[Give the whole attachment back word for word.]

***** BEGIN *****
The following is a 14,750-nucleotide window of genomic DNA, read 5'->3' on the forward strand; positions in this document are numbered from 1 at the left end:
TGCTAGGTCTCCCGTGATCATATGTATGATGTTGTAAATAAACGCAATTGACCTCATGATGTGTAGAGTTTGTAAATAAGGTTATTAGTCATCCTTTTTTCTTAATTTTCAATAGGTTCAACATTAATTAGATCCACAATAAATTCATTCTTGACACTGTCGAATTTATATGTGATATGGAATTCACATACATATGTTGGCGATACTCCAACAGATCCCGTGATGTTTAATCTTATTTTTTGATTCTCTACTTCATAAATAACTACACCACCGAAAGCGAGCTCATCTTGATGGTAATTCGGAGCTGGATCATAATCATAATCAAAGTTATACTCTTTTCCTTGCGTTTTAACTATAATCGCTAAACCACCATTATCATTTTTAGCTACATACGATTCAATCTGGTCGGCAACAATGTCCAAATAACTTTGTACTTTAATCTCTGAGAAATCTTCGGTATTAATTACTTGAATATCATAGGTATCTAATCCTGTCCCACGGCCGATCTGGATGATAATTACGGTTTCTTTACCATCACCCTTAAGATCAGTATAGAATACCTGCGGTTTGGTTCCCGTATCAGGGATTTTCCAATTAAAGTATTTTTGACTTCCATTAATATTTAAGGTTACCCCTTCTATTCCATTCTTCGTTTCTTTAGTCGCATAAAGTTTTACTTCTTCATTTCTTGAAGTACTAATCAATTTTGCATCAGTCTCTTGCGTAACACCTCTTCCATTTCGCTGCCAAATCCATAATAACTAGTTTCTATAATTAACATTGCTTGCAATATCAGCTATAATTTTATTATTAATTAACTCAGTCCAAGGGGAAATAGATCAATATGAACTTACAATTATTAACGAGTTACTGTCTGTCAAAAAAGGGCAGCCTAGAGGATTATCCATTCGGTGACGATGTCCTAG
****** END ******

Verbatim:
The following is a 14,750-nucleotide window of genomic DNA, read 5'->3' on the forward strand; positions in this document are numbered from 1 at the left end:
TGCTAGGTCTCCCGTGATCATATGTATGATGTTGTAAATAAACGCAATTGACCTCATGATGTGTAGAGTTTGTAAATAAGGTTATTAGTCATCCTTTTTTCTTAATTTTCAATAGGTTCAACATTAATTAGATCCACAATAAATTCATTCTTGACACTGTCGAATTTATATGTGATATGGAATTCACATACATATGTTGGCGATACTCCAACAGATCCCGTGATGTTTAATCTTATTTTTTGATTCTCTACTTCATAAATAACTACACCACCGAAAGCGAGCTCATCTTGATGGTAATTCGGAGCTGGATCATAATCATAATCAAAGTTATACTCTTTTCCTTGCGTTTTAACTATAATCGCTAAACCACCATTATCATTTTTAGCTACATACGATTCAATCTGGTCGGCAACAATGTCCAAATAACTTTGTACTTTAATCTCTGAGAAATCTTCGGTATTAATTACTTGAATATCATAGGTATCTAATCCTGTCCCACGGCCGATCTGGATGATAATTACGGTTTCTTTACCATCACCCTTAAGATCAGTATAGAATACCTGCGGTTTGGTTCCCGTATCAGGGATTTTCCAATTAAAGTATTTTTGACTTCCATTAATATTTAAGGTTACCCCTTCTATTCCATTCTTCGTTTCTTTAGTCGCATAAAGTTTTACTTCTTCATTTCTTGAAGTACTAATCAATTTTGCATCAGTCTCTTGCGTAACACCTCTTCCATTTCGCTGCCAAATCCATAATAACTAGTTTCTATAATTAACATTGCTTGCAATATCAGCTATAATTTTATTATTAATTAACTCAGTCCAAGGGGAAATAGATCAATATGAACTTACAATTATTAACGAGTTACTGTCTGTCAAAAAAGGGCAGCCTAGAGGATTATCCATTCGGTGACGATGTCCTAG